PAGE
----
The Advancing Research to Prevent Suicide Act (HR 4704, 116th Congress) would direct the National Science Foundation (NSF) to issue competitive, merit-based grants, in collaboration with the National Institutes of Health and the National Institute on Mental Health, to academic institutions and consortia engaged in research that might help expand knowledge on suicide. Specifically, the bill calls on the NSF to support multidisciplinary research with the potential to improve the scientific understanding of the causes, impacts and treatments of suicide.
According to the bill, suicide is the second most common cause of death among individuals aged 15-34 in the US. Additionally, the Centers for Disease Control and Prevention has reported that the suicide rate in the US has been on the rise, increasing by 33% from 1999 to 2017. As such, HR 4704 aims to address the gaps in the scientific knowledge on how neural, genetic, psychosocial, and environmental factors influence an individual’s resilience or vulnerability to suicide. Accordingly, the NSF may issue grants to advance research on the neural basis of human social behavior, human cognition, and the biopsychosocial aspects of human development, as well as to support studies investigating how perceptual, motor, and cognitive processes impact human behavior in ways that might contribute to or mitigate suicide risk.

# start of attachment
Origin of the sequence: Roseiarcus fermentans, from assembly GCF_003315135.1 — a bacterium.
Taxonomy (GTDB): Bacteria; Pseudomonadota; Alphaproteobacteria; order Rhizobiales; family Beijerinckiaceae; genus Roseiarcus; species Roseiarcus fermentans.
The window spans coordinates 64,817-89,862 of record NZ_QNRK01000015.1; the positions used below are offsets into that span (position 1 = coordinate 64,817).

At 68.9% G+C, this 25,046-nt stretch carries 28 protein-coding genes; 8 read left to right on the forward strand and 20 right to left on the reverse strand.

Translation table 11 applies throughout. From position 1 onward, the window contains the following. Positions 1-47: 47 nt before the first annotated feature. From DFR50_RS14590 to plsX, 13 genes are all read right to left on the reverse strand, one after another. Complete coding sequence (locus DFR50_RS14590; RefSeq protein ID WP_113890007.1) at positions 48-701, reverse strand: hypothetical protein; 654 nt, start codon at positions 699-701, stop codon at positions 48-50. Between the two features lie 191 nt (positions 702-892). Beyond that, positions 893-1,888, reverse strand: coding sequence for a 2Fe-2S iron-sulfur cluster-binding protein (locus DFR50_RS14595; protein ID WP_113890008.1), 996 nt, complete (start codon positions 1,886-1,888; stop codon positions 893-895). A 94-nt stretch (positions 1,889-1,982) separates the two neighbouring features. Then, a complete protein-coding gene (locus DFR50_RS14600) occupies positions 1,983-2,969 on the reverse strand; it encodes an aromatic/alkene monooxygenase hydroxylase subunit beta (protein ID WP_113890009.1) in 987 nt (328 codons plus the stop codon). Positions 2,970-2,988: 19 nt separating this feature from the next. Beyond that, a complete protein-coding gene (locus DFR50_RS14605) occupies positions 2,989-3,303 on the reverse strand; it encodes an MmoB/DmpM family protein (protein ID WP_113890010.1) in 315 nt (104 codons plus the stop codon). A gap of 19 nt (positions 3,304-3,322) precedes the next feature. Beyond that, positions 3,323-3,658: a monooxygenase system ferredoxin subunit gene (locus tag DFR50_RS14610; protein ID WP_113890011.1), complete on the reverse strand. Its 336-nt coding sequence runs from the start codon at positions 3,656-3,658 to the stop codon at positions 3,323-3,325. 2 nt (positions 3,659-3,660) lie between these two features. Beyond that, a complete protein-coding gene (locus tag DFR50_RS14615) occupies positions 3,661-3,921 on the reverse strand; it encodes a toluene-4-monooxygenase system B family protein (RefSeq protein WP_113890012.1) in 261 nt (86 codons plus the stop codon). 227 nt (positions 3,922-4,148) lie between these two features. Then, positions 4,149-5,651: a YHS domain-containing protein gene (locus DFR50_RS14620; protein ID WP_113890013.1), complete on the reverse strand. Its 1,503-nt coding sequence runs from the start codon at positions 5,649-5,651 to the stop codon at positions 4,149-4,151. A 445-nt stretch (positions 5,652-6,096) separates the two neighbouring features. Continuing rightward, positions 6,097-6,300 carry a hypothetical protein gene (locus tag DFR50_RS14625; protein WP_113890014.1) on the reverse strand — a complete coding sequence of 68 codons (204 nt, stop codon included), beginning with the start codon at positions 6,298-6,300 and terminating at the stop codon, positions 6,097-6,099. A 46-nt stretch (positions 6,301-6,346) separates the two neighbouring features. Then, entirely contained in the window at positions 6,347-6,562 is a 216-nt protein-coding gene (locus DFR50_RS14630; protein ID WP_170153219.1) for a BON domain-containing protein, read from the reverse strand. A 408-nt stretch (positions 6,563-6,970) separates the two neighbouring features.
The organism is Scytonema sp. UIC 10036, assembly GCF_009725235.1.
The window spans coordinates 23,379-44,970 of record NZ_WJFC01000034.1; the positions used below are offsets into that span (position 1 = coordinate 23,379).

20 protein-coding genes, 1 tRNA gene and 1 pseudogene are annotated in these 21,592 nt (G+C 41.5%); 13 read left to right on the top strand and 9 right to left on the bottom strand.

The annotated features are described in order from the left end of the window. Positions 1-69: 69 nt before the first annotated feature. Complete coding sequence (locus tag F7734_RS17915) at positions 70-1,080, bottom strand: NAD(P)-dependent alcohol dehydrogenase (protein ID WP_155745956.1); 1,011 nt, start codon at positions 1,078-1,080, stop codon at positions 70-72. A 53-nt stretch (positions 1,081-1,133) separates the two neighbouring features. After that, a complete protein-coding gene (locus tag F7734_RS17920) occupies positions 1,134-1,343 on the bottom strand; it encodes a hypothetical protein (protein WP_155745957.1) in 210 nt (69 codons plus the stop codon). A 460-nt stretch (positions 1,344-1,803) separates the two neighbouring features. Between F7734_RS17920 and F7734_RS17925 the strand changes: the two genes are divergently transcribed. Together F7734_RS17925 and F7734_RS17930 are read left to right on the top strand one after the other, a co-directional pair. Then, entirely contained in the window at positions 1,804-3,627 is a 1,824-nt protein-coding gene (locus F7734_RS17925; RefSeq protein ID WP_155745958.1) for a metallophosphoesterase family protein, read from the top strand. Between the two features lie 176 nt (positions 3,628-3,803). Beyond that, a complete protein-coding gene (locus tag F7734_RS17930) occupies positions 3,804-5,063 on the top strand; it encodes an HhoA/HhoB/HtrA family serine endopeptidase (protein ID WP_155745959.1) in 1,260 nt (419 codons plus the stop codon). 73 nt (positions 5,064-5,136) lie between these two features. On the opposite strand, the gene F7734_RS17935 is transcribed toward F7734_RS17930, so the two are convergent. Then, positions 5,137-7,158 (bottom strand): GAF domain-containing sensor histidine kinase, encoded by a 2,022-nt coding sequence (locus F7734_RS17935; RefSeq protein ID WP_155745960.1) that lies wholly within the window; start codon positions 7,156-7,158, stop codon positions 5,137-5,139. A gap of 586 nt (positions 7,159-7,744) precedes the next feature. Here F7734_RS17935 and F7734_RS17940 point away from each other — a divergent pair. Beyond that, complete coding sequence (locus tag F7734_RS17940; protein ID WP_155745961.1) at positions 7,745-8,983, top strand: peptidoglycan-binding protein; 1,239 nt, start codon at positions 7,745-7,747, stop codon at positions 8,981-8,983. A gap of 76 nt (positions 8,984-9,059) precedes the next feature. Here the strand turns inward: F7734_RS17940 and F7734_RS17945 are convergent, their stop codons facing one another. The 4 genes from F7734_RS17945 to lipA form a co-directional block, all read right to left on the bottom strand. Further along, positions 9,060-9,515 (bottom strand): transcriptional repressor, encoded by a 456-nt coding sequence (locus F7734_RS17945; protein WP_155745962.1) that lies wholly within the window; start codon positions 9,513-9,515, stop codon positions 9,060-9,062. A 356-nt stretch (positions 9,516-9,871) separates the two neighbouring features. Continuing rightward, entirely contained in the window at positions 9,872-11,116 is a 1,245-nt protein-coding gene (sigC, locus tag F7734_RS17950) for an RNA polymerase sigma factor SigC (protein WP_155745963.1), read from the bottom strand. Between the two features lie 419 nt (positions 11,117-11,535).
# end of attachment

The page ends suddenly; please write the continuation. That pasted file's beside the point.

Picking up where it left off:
Additionally, an amendment submitted by Rep. Jennifer Wexton (D-VA-10) during the mark-up session for the bill would expand the purview of such NSF grants to include research on the relevance of drugs and alcohol in suicide.